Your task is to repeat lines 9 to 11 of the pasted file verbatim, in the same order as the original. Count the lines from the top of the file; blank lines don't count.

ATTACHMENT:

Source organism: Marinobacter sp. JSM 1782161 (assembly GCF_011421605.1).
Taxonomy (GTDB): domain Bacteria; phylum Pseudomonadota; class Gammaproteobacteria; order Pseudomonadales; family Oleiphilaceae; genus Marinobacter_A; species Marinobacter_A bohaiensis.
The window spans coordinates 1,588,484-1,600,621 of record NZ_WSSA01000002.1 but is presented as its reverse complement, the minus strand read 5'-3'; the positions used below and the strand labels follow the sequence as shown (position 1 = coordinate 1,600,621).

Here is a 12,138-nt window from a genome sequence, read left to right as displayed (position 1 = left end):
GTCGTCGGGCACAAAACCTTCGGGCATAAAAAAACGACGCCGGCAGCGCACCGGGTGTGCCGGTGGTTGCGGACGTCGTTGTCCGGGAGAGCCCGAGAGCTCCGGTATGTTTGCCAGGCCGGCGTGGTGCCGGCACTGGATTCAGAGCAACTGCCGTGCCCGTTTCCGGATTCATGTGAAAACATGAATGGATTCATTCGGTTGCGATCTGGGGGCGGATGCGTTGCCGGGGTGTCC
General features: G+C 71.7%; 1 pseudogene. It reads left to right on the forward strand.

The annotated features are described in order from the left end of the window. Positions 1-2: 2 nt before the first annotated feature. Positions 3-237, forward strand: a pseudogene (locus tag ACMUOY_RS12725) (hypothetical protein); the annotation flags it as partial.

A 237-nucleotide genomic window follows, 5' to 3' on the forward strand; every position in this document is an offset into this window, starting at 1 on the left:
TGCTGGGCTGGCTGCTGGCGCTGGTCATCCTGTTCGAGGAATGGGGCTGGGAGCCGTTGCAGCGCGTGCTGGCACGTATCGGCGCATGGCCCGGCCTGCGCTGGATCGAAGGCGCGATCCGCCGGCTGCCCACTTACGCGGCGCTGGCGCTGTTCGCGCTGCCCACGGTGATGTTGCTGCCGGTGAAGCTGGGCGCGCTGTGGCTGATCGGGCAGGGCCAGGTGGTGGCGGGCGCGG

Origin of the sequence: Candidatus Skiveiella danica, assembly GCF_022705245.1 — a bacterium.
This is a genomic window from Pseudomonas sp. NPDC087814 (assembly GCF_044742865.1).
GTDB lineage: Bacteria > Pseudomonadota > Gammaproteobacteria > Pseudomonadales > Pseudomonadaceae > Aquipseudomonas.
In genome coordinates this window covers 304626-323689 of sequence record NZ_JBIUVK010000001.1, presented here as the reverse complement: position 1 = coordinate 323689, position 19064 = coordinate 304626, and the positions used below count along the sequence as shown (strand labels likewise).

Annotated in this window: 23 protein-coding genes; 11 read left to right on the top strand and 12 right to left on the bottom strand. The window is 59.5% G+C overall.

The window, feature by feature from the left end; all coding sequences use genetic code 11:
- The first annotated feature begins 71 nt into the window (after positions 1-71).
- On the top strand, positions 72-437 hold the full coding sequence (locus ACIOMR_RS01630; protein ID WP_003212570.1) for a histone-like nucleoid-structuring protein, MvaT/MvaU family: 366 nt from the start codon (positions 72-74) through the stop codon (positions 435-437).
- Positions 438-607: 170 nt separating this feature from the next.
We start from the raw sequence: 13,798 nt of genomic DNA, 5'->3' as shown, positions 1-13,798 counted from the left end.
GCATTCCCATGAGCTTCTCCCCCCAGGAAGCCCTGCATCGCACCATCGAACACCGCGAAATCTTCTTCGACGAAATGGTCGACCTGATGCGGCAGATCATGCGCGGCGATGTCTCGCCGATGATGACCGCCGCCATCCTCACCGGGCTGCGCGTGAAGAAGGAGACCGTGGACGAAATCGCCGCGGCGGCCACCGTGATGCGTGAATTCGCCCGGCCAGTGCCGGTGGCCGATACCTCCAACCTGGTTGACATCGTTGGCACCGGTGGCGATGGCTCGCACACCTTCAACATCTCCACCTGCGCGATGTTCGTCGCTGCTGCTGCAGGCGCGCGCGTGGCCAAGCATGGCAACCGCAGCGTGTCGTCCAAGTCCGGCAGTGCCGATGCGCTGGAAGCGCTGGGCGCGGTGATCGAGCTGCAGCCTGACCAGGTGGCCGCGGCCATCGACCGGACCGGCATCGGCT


TGCTGGGCTGGCTGCTGGCGCTGGTCATCCTGTTCGAGGAATGGGGCTGGGAGCCGTTGCAGCGCGTGCTGGCACGTATCGGCGCATGGCCCGGCCTGCGCTGGATCGAAGGCGCGATCCGCCGGCTGCCCACTTACGCGGCGCTGGCGCTGTTCGCGCTGCCCACGGTGATGTTGCTGCCGGTGAAGCTGGGCGCGCTGTGGCTGATCGGGCAGGGCCAGGTGGTGGCGGGCGCGG

Origin of the sequence: Candidatus Skiveiella danica, assembly GCF_022705245.1 — a bacterium.
This is a genomic window from Pseudomonas sp. NPDC087814 (assembly GCF_044742865.1).